An Excerpt from Jim Conrad's
Naturalist Newsletter of July 17, 2005
issued from California's Sierra Nevada Foothills

THE CHICKAREES
OF PINO GRANDE

I threw the tent, entered before the mosquitoes got bad, leaned against my backpack so I could admire the stream through my tent door-screen... and then it began:

A high-pitched, rapid Ee-ee-ee-ee-ee-ee-ee!

Nervous-sounding bursts of 4-5 notes per second, again and again. I tried to think what bird might make a warning call like that but couldn't imagine. I had to go out into the mosquitoes and see who it was.

It looked like a house-rat-size gray squirrel, except that its tail was too scrawny and the white on its belly was bordered with a thin dark line between it and the gray fur above.

It was a Chickaree, TAMIASCIURUS DOUGLASI, a creature so similar anatomically to the North's Red Squirrel that it's in the same genus, Tamiasciurus (Gray squirrels are in the genus Sciurus.) Chickarees occur only in southwestern British Columbia, western Washington and Oregon, and the coniferous forests of northern California. I've not seen them at Fred & Diana's, probably because it's too low there for them. The Sierra Nevada Natural History fieldguide says they're found mainly from 5000 to 11,000 feet so in this protected little valley at 4200 feet they were fairly low.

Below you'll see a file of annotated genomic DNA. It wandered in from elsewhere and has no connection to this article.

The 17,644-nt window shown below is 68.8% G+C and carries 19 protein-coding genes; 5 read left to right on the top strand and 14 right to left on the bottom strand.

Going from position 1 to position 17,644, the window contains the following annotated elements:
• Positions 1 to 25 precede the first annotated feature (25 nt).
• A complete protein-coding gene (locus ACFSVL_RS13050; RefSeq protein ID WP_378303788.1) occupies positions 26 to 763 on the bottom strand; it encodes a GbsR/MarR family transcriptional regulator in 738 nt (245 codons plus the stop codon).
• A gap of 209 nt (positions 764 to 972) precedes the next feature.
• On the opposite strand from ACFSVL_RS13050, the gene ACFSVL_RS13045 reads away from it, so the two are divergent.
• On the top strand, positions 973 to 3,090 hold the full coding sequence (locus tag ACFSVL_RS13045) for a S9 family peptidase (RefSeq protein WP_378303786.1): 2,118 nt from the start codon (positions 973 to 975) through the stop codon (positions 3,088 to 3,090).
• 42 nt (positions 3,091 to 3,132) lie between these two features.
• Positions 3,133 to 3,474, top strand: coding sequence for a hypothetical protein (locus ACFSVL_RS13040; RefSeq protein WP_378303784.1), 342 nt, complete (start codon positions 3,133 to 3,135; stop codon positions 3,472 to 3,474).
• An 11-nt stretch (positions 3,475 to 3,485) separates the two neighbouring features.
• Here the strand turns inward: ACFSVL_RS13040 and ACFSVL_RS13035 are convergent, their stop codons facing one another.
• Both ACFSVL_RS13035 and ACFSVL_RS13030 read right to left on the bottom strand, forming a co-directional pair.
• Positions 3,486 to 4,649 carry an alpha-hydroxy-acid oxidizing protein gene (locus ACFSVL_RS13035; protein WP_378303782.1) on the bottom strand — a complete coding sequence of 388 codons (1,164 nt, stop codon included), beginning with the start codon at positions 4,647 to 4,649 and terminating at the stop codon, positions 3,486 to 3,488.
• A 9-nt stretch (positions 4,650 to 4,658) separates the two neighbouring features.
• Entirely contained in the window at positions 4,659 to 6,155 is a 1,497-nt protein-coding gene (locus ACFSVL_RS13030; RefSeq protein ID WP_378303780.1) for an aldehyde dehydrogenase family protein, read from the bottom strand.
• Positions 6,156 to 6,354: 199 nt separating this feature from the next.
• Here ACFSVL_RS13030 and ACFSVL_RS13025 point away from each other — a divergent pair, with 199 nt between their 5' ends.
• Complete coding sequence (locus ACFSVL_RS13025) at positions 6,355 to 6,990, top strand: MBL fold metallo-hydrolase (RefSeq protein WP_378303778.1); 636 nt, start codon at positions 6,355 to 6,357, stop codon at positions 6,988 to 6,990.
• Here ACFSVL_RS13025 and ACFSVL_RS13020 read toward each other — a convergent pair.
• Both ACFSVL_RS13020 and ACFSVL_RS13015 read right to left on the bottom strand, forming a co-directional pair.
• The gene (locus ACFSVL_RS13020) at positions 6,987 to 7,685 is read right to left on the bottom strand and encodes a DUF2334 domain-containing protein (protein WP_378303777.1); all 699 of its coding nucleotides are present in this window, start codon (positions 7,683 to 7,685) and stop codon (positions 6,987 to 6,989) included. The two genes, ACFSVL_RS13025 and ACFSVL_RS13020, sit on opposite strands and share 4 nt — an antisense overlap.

The fieldguide writer when describing Chickarees couldn't restrain himself from using the adjectives "sprightly" and "talkative," and it was true that these Chickarees put on a show until it got too dark. One squirrel chased another round and round the tree trunk, up and down, occasionally pausing for the chaser to Ee-ee-ee-ee-ee-ee-ee! while shaking his tail and glaring at me. Once during a particularly unrestrained moment the chaser lost his footing, tumbled fifteen feet to the ground, and I do believe he didn't even notice his setback, such was his ferocious attention to the chase.

The curious thing is that they had a cavity nest right there in the trunk of the big Sugar Pine where the chase was taking place. Nobody seemed interested in getting far from that nest. Young Chickarees in the Sierras are born in June and July so it didn't seem a good time for courtship shenanigans. It really looked like those two critters were having a chase just for the fun of it.

You can see what a Chickaree looks like at http://www.blevinsphoto.com/dougsquirrel.htm